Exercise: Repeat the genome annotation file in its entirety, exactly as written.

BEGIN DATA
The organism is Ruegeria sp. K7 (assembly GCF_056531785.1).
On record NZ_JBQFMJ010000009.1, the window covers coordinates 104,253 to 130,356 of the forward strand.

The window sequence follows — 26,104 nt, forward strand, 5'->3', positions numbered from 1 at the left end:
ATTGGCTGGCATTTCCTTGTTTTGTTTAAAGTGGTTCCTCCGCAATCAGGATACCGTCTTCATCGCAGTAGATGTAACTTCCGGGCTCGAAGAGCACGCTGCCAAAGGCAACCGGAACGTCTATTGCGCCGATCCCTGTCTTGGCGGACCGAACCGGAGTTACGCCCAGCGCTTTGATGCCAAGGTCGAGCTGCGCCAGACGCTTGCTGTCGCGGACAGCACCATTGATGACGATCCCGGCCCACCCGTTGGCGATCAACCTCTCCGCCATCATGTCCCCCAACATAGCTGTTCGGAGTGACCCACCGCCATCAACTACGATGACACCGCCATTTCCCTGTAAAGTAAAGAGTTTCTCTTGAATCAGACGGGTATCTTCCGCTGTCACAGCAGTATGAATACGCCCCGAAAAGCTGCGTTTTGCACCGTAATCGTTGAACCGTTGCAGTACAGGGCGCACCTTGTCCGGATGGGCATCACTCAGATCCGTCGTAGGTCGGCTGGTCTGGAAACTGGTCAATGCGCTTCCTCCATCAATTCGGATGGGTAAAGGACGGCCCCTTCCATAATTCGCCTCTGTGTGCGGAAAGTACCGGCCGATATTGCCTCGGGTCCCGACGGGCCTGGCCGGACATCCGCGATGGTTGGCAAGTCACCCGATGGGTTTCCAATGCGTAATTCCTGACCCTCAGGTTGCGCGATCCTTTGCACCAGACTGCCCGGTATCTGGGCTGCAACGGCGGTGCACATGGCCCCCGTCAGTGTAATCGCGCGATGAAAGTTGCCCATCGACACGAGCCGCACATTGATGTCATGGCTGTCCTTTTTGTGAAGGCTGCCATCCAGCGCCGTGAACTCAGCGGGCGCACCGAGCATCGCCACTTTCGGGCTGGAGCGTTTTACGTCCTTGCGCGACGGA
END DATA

The organism is Ruegeria sp. K7 (assembly GCF_056531785.1).
On record NZ_JBQFMJ010000009.1, the window covers coordinates 104,253 to 130,356 of the forward strand.

The window sequence follows — 26,104 nt, forward strand, 5'->3', positions numbered from 1 at the left end:
ATTGGCTGGCATTTCCTTGTTTTGTTTAAAGTGGTTCCTCCGCAATCAGGATACCGTCTTCATCGCAGTAGATGTAACTTCCGGGCTCGAAGAGCACGCTGCCAAAGGCAACCGGAACGTCTATTGCGCCGATCCCTGTCTTGGCGGACCGAACCGGAGTTACGCCCAGCGCTTTGATGCCAAGGTCGAGCTGCGCCAGACGCTTGCTGTCGCGGACAGCACCATTGATGACGATCCCGGCCCACCCGTTGGCGATCAACCTCTCCGCCATCATGTCCCCCAACATAGCTGTTCGGAGTGACCCACCGCCATCAACTACGATGACACCGCCATTTCCCTGTAAAGTAAAGAGTTTCTCTTGAATCAGACGGGTATCTTCCGCTGTCACAGCAGTATGAATACGCCCCGAAAAGCTGCGTTTTGCACCGTAATCGTTGAACCGTTGCAGTACAGGGCGCACCTTGTCCGGATGGGCATCACTCAGATCCGTCGTAGGTCGGCTGGTCTGGAAACTGGTCAATGCGCTTCCTCCATCAATTCGGATGGGTAAAGGACGGCCCCTTCCATAATTCGCCTCTGTGTGCGGAAAGTACCGGCCGATATTGCCTCGGGTCCCGACGGGCCTGGCCGGACATCCGCGATGGTTGGCAAGTCACCCGATGGGTTTCCAATGCGTAATTCCTGACCCTCAGGTTGCGCGATCCTTTGCACCAGACTGCCCGGTATCTGGGCTGCAACGGCGGTGCACATGGCCCCCGTCAGTGTAATCGCGCGATGAAAGTTGCCCATCGACACGAGCCGCACATTGATGTCATGGCTGTCCTTTTTGTGAAGGCTGCCATCCAGCGCCGTGAACTCAGCGGGCGCACCGAGCATCGCCACTTTCGGGCTGGAGCGTTTTACGTCCTTGCGCGACGGA